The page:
When we’re truly present, we’re with our breath.
When we’re with our breath, we’re also with our partner.
When we’re with our partner, we deepen connection and intimacy.
When we deepen connection and intimacy, we become better versions of ourselves.
It’s so simple and so challenging, too.
5.) It gets better.
When you’re deeply committed to both your own growth and your partner’s growth, amazing sex isn’t the anomaly. It’s the norm.
Just as there are worlds you can explore only on your own, there are worlds you can only explore with another human.
You have an animal side and a softer side. You have harsh edges and abandoned boxes of garbage you can’t seem to shift. You have energies locked within you and forgotten. You have lands whose gates have been thrown open within you. You have rivers of delight flowing through you. Those are all on the table when you start coming together.
You find new ways to please each other, new ways to communicate with each other, and more depths to explore. Always.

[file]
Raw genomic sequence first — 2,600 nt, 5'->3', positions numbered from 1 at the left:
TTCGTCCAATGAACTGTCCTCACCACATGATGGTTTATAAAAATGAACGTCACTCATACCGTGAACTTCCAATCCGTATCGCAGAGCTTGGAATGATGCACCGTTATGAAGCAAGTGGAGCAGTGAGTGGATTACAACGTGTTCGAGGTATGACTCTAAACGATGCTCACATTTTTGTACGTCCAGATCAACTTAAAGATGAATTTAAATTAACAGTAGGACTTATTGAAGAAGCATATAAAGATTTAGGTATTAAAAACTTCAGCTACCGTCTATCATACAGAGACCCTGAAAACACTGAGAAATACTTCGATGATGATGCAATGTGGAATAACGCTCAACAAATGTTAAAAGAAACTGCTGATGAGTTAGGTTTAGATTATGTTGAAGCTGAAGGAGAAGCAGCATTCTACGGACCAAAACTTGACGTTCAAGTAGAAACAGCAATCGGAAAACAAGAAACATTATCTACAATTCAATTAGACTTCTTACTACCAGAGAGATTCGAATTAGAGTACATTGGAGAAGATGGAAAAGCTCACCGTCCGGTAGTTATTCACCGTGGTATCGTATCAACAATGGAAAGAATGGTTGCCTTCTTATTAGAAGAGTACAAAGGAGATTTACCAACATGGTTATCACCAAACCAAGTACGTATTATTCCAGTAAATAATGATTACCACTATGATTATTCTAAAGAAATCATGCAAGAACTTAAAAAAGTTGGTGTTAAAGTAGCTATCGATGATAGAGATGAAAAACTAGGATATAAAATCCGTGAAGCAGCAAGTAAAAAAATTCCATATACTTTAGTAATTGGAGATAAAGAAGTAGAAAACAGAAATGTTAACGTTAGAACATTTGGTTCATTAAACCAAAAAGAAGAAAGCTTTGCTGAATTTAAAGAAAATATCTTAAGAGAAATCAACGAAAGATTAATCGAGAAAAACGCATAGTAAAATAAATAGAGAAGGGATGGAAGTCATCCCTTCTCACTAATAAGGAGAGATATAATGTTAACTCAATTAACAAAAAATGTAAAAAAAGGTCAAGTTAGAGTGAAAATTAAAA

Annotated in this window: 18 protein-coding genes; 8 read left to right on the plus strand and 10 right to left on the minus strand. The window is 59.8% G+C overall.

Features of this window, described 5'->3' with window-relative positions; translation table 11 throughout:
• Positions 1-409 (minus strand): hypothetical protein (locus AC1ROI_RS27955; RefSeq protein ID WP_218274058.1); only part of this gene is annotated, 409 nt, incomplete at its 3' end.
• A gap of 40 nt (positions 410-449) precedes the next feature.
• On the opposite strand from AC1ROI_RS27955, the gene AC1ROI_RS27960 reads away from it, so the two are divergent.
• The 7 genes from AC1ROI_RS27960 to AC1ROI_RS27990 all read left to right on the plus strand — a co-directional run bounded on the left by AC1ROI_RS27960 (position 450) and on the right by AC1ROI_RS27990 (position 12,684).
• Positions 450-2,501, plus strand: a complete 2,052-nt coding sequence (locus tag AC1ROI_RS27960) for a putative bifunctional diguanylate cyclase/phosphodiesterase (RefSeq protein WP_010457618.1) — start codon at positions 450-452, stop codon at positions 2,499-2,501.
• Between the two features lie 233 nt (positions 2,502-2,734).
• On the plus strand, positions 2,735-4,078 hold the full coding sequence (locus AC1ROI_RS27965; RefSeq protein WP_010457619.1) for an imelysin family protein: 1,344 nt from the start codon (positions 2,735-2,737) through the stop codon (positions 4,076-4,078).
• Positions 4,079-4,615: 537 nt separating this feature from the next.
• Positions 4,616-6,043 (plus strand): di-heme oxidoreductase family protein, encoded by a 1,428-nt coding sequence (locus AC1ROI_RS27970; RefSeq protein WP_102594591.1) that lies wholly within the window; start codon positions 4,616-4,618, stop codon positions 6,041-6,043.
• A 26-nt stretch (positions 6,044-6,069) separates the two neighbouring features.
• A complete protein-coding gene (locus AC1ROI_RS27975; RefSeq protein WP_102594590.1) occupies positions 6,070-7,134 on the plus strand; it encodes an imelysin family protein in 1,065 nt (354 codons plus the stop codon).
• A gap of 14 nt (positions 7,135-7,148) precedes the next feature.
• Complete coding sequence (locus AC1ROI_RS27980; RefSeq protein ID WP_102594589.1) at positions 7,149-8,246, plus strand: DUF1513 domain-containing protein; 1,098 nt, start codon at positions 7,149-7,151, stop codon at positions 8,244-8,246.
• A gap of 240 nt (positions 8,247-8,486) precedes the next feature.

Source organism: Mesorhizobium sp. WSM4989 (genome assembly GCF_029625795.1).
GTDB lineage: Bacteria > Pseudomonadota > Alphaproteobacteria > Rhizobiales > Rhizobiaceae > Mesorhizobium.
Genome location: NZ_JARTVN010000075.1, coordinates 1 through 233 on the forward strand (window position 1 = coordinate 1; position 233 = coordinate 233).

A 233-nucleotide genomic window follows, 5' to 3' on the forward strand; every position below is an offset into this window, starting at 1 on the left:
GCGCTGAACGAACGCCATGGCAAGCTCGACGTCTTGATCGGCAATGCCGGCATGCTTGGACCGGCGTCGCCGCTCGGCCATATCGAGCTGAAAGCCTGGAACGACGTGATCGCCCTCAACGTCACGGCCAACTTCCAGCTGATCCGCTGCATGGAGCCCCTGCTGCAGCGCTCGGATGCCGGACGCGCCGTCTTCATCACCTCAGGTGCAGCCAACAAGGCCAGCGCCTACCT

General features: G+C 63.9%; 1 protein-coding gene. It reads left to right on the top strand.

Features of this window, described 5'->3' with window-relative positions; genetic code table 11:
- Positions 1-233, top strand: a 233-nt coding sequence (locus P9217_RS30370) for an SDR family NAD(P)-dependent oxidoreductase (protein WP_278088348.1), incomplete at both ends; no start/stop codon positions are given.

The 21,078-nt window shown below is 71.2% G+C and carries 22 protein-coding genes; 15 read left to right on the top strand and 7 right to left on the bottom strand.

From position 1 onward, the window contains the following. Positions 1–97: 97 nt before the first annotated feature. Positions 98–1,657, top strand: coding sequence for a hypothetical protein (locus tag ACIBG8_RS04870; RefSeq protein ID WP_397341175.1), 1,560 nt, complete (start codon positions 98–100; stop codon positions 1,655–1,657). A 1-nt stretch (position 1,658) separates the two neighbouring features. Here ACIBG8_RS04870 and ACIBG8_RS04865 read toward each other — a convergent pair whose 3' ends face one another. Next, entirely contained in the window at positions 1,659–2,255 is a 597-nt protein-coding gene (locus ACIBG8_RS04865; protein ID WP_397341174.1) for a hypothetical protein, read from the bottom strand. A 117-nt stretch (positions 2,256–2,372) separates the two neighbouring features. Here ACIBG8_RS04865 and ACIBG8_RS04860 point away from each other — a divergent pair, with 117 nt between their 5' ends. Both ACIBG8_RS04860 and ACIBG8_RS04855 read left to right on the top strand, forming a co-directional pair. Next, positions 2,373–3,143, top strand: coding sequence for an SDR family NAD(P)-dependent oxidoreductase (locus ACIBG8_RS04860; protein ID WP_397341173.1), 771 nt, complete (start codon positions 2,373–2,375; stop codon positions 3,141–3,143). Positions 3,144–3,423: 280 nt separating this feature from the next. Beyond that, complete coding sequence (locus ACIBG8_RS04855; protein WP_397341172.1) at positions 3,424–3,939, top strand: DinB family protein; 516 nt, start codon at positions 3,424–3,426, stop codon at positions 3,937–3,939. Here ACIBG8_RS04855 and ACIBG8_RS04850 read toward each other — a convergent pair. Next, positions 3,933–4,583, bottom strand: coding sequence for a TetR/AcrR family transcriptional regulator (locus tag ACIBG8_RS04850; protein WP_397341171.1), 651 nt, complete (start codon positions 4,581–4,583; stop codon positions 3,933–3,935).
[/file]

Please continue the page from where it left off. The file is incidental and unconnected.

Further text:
The commitment isn’t for the faint of heart, but it pays dividends of ease and trust; pleasure and comfort; gratitude and bliss.
Kim’s Coming Together course is full of so much more than this tiny little introduction can contain. Click here for the free video series that will help you figure out whether this is right for you — and whether you choose to pick up the course or not, paying attention to her work is highly recommended.
The course is organized by which body parts your partner has and how to please them. It sticks with ‘masculine’ and ‘feminine’ polarities more than strict male/female or strictly hetero language. However! You will be disappointed if you or your partner are trans because that isn’t specifically addressed in the main or supplementary bonus materials. If you know of a course that *does* include that information, I would be *thrilled* to hear about it and to share it!